WORKING WITH CONCRETE
Concrete is the principal construction material
used in most construction projects. The quality
control of concrete and its placement are essential to
ensure its final strength and appearance. Proper
placement methods must be used to prevent
segregation of the concrete.
This chapter provides information and guidance
for you, the Builder, in the forming, placement,
finishing, and curing of concrete. Information is also
provided on the placement of reinforcing steel, and
the types of ties required to ensure nonmovement of
reinforcing once positioned. You will also be
provided necessary information on concrete
construction joints and the concrete saw. At the end
of the chapter, you will find helpful references. You
are encouraged to study these references, as required,
for additional information on the topics discussed.
LEARNING OBJECTIVE: Upon completing
this section, you should be able to describe
the types of concrete forms and their
Most structural concrete is made by placing or
casting plastic concrete into spaces enclosed by
previously constructed forms. The plastic concrete
hardens into the shape outlined by the forms. The size
and shape of the formwork are always based on the
project plans and specifications.
Forms for all concrete structures must be tight,
rigid, and strong. If the forms are not tight, there will
be excessive leakage at the time the concrete is
placed. This leakage can result in unsightly surface
ridges, honeycombing, and sand streaks after the
concrete has set. The forms must be able to safely
withstand the pressure of the concrete at the time of
placement. No shortcuts should be taken. Proper
form construction material and adequate bracing in
place prevent the forms from collapsing or shifting
during the placement of the concrete.
Forms or form parts are often omitted when a firm
earth surface exists that is capable of supporting or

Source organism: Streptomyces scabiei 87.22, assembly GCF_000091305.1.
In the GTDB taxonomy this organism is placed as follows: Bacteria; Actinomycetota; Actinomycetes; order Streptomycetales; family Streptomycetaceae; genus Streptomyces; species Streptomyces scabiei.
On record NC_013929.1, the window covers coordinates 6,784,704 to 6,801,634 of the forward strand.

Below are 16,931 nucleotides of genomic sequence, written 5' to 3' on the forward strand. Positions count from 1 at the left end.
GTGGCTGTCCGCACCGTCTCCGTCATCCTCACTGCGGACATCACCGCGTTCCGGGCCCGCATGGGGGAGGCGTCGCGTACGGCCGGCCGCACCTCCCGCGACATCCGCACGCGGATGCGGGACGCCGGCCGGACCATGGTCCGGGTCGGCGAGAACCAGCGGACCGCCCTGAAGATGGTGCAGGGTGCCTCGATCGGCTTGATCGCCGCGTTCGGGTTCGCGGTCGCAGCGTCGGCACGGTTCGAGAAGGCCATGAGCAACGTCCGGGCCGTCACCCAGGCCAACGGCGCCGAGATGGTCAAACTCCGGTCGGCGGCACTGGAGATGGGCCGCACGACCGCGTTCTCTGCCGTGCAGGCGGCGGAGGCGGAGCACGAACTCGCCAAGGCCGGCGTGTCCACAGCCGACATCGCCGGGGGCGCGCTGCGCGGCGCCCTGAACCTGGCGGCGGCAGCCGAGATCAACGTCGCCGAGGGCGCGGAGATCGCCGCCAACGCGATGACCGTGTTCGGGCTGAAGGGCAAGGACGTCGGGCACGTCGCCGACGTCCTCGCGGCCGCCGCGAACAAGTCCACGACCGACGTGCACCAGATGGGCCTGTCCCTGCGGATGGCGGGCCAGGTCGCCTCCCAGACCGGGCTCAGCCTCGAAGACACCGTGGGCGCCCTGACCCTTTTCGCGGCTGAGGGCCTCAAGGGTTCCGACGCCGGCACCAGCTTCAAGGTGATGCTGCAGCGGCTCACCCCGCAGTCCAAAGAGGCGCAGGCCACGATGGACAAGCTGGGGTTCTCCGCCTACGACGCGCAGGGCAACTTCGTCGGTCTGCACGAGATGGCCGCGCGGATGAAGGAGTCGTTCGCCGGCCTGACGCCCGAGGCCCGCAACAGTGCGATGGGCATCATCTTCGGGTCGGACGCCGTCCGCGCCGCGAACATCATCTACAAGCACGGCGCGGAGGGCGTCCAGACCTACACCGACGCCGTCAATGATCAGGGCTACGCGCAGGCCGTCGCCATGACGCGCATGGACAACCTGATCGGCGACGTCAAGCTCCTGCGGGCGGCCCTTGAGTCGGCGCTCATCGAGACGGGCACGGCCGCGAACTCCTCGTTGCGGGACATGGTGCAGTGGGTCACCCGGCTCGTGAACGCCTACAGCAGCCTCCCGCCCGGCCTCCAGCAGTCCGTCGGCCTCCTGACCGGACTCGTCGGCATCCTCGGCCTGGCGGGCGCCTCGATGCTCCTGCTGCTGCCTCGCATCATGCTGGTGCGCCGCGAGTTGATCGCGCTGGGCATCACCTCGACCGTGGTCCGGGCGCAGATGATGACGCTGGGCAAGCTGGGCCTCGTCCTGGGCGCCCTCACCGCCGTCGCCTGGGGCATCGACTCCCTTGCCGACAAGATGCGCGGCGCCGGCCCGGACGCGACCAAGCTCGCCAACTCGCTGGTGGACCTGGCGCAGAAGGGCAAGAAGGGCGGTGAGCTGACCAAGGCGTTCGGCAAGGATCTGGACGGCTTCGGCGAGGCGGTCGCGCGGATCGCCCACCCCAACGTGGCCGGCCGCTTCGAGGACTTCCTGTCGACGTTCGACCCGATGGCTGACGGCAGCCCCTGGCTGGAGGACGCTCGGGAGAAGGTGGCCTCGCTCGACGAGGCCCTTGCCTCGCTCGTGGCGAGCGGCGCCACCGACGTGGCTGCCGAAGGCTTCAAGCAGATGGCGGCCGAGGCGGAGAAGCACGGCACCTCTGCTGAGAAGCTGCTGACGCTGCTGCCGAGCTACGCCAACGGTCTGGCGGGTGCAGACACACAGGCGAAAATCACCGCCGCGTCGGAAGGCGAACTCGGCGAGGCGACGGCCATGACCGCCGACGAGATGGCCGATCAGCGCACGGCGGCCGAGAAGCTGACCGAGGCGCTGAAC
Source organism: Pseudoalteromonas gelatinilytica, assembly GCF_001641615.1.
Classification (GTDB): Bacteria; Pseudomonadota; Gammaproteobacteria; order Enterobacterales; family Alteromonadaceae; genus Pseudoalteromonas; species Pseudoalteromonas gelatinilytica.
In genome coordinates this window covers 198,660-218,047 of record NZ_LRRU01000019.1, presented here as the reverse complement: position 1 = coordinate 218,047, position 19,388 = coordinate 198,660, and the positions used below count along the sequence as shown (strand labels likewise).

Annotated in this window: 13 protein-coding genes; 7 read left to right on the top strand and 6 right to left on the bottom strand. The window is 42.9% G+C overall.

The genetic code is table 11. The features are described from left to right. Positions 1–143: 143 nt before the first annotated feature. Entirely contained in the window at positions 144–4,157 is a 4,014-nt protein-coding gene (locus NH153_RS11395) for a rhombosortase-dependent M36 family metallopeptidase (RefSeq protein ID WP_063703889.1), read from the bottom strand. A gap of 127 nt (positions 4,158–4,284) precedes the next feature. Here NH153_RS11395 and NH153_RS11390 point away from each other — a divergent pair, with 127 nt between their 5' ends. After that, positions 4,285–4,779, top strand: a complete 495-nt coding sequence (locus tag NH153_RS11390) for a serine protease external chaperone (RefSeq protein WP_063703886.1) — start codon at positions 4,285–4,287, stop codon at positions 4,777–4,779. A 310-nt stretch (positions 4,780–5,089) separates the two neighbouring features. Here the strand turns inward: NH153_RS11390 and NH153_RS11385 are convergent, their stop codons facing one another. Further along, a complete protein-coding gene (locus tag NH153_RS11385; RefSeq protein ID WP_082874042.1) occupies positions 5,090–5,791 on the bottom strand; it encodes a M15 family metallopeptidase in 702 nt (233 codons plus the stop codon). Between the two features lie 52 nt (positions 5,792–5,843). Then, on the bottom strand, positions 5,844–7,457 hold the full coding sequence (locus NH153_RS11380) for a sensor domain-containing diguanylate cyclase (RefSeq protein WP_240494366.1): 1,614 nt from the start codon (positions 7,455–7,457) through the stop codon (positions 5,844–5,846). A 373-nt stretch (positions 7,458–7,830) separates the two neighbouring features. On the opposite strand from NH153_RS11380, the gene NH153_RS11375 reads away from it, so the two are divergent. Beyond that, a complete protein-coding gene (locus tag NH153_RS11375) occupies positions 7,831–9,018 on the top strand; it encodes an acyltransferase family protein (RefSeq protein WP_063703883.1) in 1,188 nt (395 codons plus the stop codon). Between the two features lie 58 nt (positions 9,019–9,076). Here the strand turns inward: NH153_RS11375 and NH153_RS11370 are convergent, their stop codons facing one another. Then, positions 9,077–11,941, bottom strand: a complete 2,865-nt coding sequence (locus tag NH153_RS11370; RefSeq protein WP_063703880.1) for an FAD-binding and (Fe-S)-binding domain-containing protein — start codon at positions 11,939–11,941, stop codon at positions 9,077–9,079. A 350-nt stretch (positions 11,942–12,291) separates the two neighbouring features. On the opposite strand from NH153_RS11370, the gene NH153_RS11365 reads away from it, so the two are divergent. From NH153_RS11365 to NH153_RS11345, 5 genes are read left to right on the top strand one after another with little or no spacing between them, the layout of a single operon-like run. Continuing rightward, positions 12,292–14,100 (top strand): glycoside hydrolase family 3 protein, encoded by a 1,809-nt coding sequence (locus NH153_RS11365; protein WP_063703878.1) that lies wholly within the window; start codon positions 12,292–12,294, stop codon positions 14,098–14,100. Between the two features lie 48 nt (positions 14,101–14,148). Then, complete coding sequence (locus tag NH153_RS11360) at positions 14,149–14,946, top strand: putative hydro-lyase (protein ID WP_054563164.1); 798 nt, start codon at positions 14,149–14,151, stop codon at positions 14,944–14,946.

molding the concrete. In most footings, the bottom of
the footing is cast directly against the earth and only
the sides are molded informs. Many footings are cast
with both the bottom and the sides against the natural
earth. In these cases, however, the specifications
usually call for larger footings. A foundation wall is
often cast between a form on the inner side and the
natural earth surface on the outer side.
Forms are generally constructed from either
earth, metal, wood, fiber, or fabric.
Earthen forms are used in subsurface construction
where the soil is stable enough to retain the desired
shape of the concrete.
The advantages of earthen
forms are that less excavation is required and there is
better settling resistance. The obvious disadvantage is
a rough surface finish, so the use of earthen forms is
generally restricted to footings and foundations.
Precautions must be taken to avoid collapse of the
sides of trenches.
Metal forms are used where high strength is
required or where the construction is duplicated at
more than one location. They are initially more
expensive than wood forms, but may be more
economical if they can be reused repeatedly.
Originally, all prefabricated metal forms were made
of steel. These forms were heavy and hard to handle.
Currently, aluminum forms, which are lightweight
and easier to handle, are replacing steel.
Prefabricated metal forms are easy to erect and
strip. The frame on each panel is designed so that the
panels can be easily and quickly fastened and
unfastened. Metal forms provide a smooth surface
finish so that little concrete finishing is required after
the forms are stripped. They are easily cleaned, and
maintenance is minimal.